Can “Table Tennis Diplomacy” bring the United States and China back together?

Table tennis racket helped bring China and the United States closer fifty years ago
A woman holds two oars: US President Richard Nixon to the left, and Mao Zedong, the then leader of China, to the right.AP image

Yellow, purple, and green globes shine along the edge of the gym. In the middle there are two table tennis tables. Encouraged by a group of enthusiastic kids, American and Chinese players chase a ping pong ball across the net. The teams play in blue and red shirts, but they are mixed.

A viewer joked that if the Americans had to play against the Chinese, they would have been totally destroyed. This is not the intention, as friendly parties aim to commemorate how the sympathetic ping-pong game heated relations between the two countries fifty years ago.

Pingpong Museum

In detail, the photos, medals, and table tennis rackets at the Ping Pong Museum in Shanghai mark the beginning of mutual relations. Or, “How did the small ball get the big ball,” as then Chinese Prime Minister Zhou Enlai described it.

At the end of the World Table Tennis Championships in Japan, in April 1971, the Chinese team invited American players to visit China. The visit began on April 10 and lasted for eight days, during which the players trained together, visited tourist attractions, and often posed with Prime Minister Chu. It was the first time since the founding of the People’s Republic of China in 1949 that a group of Americans had been guests in China.

The photos show what should have been a grueling trip, as the American players visited Beijing, Shanghai and Guangzhou within a week. At Shanghai Airport, the group stands in front of a statue of Mao Zedong. An American holds a poster with a picture of the Great Burial Man.

Paddle Force

Pingpong has brought the West closer to anonymous communist China. A year later, US President Nixon visited Chu Enlai, and Henry Kissinger followed suit and the talks began, which in 1979 culminated in formal diplomatic relations between the two countries.

“Happy Ping Pong” is written on a sign near the table tennis tables. A screen in the lobby of the museum reads “Friendship first, competition second.” The ‘Paddle Force‘, Tennis power, according to the Chinese, is the best way to melt frozen relationships – and also allow China to excel at table tennis. In recent decades, every lamp has been used to commemorate table tennis diplomacy and to show off another delegation of American table tennis players across China.

The First Hour players were awarded the official title of “Witnesses to Table Tennis Diplomacy”. Before the younger generation starts their social media sites, witnesses are called to the stage. Amid the dramatic music, seniors of fit receive bags containing a breakfast plate-sized commemorative medal and pingpong cartons. The Americans, prevented by the epidemic, are represented by US Consul General James Heller.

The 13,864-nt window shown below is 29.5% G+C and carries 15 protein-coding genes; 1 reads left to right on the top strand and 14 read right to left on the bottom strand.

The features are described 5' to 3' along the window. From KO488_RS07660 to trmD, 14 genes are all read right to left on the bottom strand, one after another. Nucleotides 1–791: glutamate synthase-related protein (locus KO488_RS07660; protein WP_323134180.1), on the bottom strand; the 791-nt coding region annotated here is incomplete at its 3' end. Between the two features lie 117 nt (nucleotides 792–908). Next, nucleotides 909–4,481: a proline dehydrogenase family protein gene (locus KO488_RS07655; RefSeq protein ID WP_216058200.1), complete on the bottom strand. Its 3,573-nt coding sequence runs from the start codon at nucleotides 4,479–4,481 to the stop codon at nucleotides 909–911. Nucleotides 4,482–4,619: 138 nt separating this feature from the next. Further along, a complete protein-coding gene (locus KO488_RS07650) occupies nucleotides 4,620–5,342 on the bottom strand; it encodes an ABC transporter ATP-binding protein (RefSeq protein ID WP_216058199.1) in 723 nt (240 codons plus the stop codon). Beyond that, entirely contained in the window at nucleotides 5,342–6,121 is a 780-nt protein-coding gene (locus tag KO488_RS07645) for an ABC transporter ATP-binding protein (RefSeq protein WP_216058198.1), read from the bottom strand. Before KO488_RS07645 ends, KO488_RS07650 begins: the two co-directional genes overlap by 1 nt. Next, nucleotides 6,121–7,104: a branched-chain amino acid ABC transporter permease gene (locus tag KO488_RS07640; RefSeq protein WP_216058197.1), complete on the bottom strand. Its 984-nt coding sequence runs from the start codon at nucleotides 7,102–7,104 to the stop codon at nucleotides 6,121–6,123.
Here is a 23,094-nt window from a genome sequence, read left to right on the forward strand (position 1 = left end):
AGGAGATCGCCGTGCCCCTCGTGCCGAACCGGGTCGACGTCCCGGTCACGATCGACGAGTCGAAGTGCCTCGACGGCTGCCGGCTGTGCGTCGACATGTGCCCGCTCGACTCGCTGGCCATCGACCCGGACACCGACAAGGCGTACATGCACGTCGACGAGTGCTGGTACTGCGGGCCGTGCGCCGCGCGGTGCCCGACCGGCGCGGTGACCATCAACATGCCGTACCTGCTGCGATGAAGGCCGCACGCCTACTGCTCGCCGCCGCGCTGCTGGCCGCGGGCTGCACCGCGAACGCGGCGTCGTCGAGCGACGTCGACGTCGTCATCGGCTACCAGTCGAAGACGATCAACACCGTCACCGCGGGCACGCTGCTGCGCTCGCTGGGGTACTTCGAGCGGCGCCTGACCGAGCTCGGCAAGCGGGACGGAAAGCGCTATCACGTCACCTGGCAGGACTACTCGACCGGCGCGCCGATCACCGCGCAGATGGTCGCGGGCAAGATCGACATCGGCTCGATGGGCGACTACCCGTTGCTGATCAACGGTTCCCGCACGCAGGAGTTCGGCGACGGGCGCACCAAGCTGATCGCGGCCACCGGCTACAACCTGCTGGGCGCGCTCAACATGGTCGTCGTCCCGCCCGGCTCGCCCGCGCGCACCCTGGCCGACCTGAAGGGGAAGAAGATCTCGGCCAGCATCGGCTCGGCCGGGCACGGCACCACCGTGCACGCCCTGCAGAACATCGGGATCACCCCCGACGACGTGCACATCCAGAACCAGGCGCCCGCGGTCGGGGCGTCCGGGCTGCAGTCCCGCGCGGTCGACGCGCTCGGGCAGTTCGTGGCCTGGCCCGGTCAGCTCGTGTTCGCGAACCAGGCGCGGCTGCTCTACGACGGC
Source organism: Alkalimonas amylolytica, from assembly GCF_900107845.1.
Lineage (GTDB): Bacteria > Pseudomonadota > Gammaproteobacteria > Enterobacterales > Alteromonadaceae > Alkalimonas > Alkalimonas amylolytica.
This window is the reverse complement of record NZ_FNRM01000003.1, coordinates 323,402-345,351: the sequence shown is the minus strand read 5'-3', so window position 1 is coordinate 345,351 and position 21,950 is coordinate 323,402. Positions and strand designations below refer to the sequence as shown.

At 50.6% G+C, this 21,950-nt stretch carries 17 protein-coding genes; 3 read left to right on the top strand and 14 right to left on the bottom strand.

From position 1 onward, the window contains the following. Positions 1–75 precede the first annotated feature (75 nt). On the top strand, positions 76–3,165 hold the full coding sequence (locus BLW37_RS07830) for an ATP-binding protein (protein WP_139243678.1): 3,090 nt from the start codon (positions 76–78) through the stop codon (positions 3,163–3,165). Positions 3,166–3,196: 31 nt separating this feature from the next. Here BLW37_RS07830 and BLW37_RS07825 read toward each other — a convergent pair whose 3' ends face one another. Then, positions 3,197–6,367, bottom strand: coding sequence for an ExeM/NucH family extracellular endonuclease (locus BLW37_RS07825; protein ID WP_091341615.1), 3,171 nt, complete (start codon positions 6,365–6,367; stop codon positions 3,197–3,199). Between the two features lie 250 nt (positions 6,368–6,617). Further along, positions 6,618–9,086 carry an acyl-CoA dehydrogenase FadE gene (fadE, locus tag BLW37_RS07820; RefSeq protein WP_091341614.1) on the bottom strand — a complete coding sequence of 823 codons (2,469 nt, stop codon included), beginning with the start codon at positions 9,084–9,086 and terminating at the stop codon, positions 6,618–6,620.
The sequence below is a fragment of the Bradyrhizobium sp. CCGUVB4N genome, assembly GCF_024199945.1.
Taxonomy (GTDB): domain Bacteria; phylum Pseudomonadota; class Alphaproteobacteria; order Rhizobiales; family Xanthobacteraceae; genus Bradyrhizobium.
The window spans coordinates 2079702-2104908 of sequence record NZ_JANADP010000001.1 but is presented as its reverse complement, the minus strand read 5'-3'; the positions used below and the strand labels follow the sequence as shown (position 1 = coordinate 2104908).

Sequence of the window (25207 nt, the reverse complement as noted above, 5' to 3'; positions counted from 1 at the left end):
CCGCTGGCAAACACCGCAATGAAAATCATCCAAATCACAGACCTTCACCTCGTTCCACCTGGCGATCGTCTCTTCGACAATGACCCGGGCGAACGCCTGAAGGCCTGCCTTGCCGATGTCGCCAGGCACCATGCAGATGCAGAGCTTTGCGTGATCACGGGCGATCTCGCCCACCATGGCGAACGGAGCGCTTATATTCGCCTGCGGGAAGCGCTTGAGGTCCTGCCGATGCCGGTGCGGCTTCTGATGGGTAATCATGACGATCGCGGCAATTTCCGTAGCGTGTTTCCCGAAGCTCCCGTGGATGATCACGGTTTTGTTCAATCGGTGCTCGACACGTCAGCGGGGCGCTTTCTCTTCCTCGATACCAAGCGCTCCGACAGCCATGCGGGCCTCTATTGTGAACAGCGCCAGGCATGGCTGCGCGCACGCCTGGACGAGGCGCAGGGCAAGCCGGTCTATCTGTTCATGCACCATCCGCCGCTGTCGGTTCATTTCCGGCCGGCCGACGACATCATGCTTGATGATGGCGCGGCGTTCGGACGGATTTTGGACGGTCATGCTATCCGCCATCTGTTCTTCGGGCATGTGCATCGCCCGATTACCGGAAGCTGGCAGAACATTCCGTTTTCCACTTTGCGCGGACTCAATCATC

Chinese Ambassador to Washington, Cui Tiankai, said in a video message that human relations have always been the lubricant in the relationship between China and the United States. And he believes that the fact that that relationship is now under great pressure is not China’s fault. “Some on the American side are obsessed with ideological bias and Total zero-Think, keep creating obstacles to our human exchange. ”

Among the compliments, the ambassador’s criticism makes it clear that the time is remote.

Cardiac band

It’s not as black and white as it was in 1971. Americans and Chinese know more about each other’s country than they know then. Interests are intertwined, connections are more intense, problems standing in the way of a warm relationship are more complex and concrete. In 1971, in a world divided, China was an ally of the Soviet Union, the American enemy. Now China itself is the enemy, and it is much stronger than it was then. What is the power of a “paddle”?

Smiling, the American Heller spooned some compliments in the crowded room. Coy’s contribution was even more fierce – possibly because US politicians last week suggested that the United States might boycott the Beijing Olympics in February 2022 in protest of human rights violations in China.

Fifty years ago, allowing opponents to play a sporting game to bring political issues to debate had turned out to be a success. Later, the strategy was also pulled from the closet – again this summer at the controversial football tournament in Qatar. After all, anyone who stands by the boycott cannot change anything, as they say.

No policy

China – always ready for a table tennis match – puts the ball in Americans’ hands. “We hope the US side will remove the obstacles as soon as possible so that exchanges and cooperation can be resumed,” Cui said. But Beijing is not saying its plans to remove obstacles from the Chinese side. China’s borders are closed to foreigners, in part due to the epidemic. It may open its doors again to Olympic athletes next year, but that will take a long time.

At the Ping Pong Museum, a ping pong ball bounces over the tables. Politics is far from here and still fun. Players happily wave their paddles – the Chinese players are clearly holding back.

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